There is one haircut though, that since discovering has to be mentioned. Influenced by the Fashions in Florence, this style was seen from Italy to London and was very popular. In Italy it was known as the Zazzera. The spelling of this word may give you a clue to the style. Known as the Florentine cut in this country, it was a simple shoulder length bob frizzed all over. Backcombing rules!
Wigs were sometimes worn by men of fashion as well as false beards. Popular hair colours were black and blonde, the hair being either dyed or bleached. Red however, was not popular. Seems being ginger was just as unpopular then.
The general rule for young unmarried women and girls was for long flowing hair. After marriage a linen cap or coif covered up the hair. A number of different styles were available on the continent. The hair was often multi-braided or roped (long lengths of straight hair bound separately). These were then wound round the head or hair. Often ribbons, jewels, or strands of pearls would be sewn in. The bound up hair, also sometimes caught up into nets, was a legacy from the previous centuries fashion. During the first half of the century, especially during the popularity of the horned and heart-shaped headdresses, hairpieces were often used. Along with braids, ropes and nets. These hairpieces were sometimes made from silk floss, if you could afford it, of course.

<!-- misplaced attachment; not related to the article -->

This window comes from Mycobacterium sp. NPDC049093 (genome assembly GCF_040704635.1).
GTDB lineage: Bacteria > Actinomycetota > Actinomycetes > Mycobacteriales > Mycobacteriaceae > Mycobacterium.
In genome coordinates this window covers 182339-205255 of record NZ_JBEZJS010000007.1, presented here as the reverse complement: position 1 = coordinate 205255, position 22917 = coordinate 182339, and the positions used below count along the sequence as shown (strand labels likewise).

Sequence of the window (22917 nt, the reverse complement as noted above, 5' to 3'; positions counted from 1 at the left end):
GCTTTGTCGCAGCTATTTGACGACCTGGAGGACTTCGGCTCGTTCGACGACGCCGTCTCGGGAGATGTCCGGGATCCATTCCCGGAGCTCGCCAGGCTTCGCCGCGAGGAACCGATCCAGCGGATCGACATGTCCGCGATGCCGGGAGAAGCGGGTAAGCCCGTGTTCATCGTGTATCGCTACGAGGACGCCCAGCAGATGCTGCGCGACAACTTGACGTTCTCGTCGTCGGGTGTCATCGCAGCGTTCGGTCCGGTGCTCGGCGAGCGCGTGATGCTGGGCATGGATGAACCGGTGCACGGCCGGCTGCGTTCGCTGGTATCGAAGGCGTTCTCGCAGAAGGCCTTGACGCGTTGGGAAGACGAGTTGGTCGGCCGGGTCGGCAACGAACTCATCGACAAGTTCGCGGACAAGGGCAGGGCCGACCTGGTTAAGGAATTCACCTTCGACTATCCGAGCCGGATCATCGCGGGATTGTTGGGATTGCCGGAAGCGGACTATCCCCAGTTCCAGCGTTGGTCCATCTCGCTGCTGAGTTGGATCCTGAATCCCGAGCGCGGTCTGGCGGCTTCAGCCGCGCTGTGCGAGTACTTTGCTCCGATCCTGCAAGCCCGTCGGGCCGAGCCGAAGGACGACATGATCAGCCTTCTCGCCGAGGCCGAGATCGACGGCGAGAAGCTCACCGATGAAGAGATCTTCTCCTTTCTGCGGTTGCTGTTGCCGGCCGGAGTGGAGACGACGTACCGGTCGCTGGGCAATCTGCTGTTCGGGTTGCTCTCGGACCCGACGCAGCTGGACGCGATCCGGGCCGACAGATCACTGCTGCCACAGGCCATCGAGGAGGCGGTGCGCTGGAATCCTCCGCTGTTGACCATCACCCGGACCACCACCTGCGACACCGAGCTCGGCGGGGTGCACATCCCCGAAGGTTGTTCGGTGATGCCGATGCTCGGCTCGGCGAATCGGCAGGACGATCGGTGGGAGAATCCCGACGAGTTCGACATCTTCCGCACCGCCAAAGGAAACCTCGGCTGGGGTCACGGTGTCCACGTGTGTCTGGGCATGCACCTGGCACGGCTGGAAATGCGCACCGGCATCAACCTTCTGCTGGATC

Centre partings were de-rigor, which tended to make things easier for braiding, which was extensive. (Ever tried plaiting hair with a side parting? Makes bunches impossible!). This carried on into the next century where hairlines became visible once more and the centre parting was still very popular. Therefore, ladies, I am afraid that fringes (Or “bangs” if you ever wondered what the Americans were talking about) are a fashion no-no.
As previously mentioned, hair was normally covered up in this country. To enhance their looks and follow fashion, women plucked their hair back from the hairline high into the hair giving themselves a high forehead. Can you imagine what those women would have given for natural balding! Talking of plucking, every fashionable woman had thin arched brows, so tweezers were a must, and they were not afraid to tweak in public! It was not seemly for any hair other than refined eyebrows to show from underneath the hennin or hood. So for all you fashion conscious 15th century girls out there, a small hand mirror and tweezers in your pouch are essential, but unless you have a naturally high forehead I think plucking the hairline in the name of authenticity is taking things a little too far.
So there you have it, those moustached gentlemen among you can now be deemed Irish and the infamous re-enactors fringe is definitely a female re-enactor problem, (the only cure for which I have found thus far is to grow it out!). A shaved head is okay, as are plucked eyebrows, which I am sure is quite a relief to some of you. What I would really love to see, however, is a man dedicated enough to go for either the Florentine cut or the fashionable fifteenth century beard, or maybe both? Or even a woman prepared to do the high hairline in the name of authenticity? May St. Dymphner bless them both!
                                                                                                                        Catherine Wetton